Tuesday, January 13, 2009
TV on the Radio formed within the space and culture of New York, New York, a metropolis aptly portrayed one year ago in a review for The National's Boxer as "catastrophically wounded but still humming like a generator." Isolated as New York may be, Americans from sea to shining sea can no doubt relate to such desolation and persistence: our youth still enlist despite an endless parade of flag-draped caskets; our alarm clocks are still set each night despite continued layoffs; and our united voice still chose "hope" despite eight years of spoon-fed bullshit. Ours is a nation founded on the principle that discontent can always be overcome by equal portions grit and Gatsby-style optimism.
This same balance is reflected throughout TV on the Radio’s third studio album, Dear Science. These are gloomy days, and singers Tunde Adebimpe and Kyp Malone know it. The two split songwriting duties nearly 50/50, yet coalesce around themes familiar to the coarse American political landscape: war, religion, environmentalism, corruption, materialism, racism, and technology. Malone questions the morality of Israeli military action on "Crying" and wonders "What's this dying for?" on "Stork & Owl." Adebimpe chastises an overtly disingenuous effort towards air quality on "DLZ" and, humorously, those vain enough to dress their Weimaraners in sweaters on "Dancing Choose." Elsewhere, shadows and gallows populate the chorus of "Family Tree," a timeworn interracial love story hindered by "an old idea" whose "roots of evil" are as firm and foundational as ever.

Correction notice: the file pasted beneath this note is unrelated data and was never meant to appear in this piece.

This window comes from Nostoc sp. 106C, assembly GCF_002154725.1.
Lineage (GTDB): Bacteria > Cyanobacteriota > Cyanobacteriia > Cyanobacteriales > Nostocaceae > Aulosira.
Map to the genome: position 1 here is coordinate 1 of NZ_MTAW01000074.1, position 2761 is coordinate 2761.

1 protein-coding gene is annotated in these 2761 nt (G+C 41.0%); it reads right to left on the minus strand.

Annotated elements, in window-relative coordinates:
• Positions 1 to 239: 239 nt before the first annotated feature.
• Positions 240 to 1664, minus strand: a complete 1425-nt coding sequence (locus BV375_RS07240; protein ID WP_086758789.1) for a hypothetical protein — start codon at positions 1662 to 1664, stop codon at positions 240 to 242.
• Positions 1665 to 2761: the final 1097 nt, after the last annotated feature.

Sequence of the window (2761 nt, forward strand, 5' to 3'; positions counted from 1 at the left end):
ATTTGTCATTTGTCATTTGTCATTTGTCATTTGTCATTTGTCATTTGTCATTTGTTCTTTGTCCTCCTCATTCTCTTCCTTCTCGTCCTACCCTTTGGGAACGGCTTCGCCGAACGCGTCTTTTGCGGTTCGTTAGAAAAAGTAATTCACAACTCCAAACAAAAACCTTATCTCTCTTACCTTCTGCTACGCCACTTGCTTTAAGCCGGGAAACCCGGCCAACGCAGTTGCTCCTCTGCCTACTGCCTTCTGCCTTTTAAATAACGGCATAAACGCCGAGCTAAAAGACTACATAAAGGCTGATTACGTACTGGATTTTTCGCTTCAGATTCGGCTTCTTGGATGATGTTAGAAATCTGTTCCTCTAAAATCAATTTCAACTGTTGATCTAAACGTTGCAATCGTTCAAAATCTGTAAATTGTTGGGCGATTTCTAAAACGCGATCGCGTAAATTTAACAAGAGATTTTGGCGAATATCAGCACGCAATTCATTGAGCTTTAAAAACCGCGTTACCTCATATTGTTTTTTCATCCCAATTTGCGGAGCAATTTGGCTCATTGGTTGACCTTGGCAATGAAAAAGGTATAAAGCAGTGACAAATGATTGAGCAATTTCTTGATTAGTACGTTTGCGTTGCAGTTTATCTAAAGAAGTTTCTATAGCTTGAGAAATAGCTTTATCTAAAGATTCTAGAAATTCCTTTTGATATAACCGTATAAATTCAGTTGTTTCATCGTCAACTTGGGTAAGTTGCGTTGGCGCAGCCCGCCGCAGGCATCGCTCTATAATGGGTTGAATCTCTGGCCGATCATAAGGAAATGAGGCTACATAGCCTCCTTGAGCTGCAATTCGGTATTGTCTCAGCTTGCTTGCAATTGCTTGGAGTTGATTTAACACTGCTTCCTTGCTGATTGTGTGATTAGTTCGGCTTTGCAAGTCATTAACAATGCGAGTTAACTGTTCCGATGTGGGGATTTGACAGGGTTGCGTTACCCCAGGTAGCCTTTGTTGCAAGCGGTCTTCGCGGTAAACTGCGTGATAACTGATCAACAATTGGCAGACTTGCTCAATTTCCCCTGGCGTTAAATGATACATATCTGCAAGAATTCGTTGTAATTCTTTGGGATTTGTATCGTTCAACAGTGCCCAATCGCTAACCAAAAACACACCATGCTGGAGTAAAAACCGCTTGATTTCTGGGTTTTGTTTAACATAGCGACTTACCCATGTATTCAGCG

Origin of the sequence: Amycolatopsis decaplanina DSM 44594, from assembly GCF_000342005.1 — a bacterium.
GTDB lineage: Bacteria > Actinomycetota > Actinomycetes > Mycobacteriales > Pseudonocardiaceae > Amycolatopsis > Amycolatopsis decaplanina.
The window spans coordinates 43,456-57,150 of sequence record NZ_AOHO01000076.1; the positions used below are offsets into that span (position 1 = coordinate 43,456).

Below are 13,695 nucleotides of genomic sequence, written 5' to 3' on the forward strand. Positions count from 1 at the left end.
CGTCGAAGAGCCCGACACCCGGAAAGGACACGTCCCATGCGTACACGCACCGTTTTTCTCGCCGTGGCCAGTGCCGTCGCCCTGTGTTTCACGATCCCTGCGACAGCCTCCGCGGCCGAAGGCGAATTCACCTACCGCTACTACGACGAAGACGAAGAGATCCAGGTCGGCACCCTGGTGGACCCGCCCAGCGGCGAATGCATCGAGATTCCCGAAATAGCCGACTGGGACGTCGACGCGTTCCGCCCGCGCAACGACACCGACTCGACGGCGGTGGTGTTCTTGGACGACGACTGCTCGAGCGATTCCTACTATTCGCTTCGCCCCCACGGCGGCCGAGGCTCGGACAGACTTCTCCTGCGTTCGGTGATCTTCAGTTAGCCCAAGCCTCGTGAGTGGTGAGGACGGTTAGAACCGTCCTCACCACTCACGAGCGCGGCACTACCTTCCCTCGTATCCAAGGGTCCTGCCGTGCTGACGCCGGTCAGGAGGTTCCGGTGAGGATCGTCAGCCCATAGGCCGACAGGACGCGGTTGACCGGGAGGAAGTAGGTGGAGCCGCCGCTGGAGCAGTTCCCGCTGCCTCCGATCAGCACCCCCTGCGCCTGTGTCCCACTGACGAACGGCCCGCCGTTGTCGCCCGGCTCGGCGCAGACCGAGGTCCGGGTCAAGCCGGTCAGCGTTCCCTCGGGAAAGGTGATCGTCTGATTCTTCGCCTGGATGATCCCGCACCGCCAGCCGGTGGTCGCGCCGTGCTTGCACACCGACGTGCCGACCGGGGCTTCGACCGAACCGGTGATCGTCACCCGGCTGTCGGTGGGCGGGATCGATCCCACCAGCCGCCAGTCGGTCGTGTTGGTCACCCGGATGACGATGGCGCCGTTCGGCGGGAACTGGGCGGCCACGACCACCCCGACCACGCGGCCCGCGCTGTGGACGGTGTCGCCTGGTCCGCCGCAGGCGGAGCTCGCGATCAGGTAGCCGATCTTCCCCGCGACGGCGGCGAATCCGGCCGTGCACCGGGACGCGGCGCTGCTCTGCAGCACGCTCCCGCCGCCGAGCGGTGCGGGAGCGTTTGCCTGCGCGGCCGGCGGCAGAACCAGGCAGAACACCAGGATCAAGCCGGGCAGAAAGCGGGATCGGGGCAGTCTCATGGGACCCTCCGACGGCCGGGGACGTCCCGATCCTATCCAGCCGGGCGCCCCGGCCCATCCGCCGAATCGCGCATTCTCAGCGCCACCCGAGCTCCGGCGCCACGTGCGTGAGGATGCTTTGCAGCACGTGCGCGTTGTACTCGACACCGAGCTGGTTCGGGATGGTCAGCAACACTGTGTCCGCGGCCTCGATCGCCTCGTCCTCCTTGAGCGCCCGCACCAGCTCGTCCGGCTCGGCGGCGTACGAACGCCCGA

As with the 2008 presidential election, however, these disenchanted overtones only tell half the story. In an interview with The Onion's AV Club, Adebimpe likened the recording of 2006's Return to Cookie Mountain to "the Ren & Stimpy episode where they get space madness, and they're orbiting the planet, ready to kill each other for a bar of soap." Weary of their childish artistic clashes, TV on the Radio reconvened as a more sensible pop group bent on crafting a percussive, clean, and—according to Adebimpe—more "regular" album.
The result, which marries the band's usual status quo dissatisfaction with a less familiar brand of romanticism, is a far warmer sound than TV on the Radio has ever experimented with before. Horns and strings are noticeably brighter than on the aggressive and brooding Cookie Mountain, particularly in aid of the crescendoing "Family Tree" and "Lover's Day." Meanwhile, “Crying” and “Golden Age” are downright danceable, if not fit for pop radio. Adebimpe and Malone play a large role in the band’s sunnier tone; the power of love is a theme reiterated in nearly all of Dear Science’s eleven perfectly sequenced tracks.
The only problem? Five years ago, no band in America sounded like TV on the Radio. Now, TV on the Radio sound like TV on the Radio, and there's no telling how far this tank of gas will take them. Yet this band still seems awfully avant-garde compared to the bulk of their peers. Capturing both the despair and optimism that has defined the last year, Dear Science is TV on the Radio's most commercial-friendly album to date, but also their most sure-stepped, consistent, and best.
Watch the video for "Golden Age":
Wednesday, January 7, 2009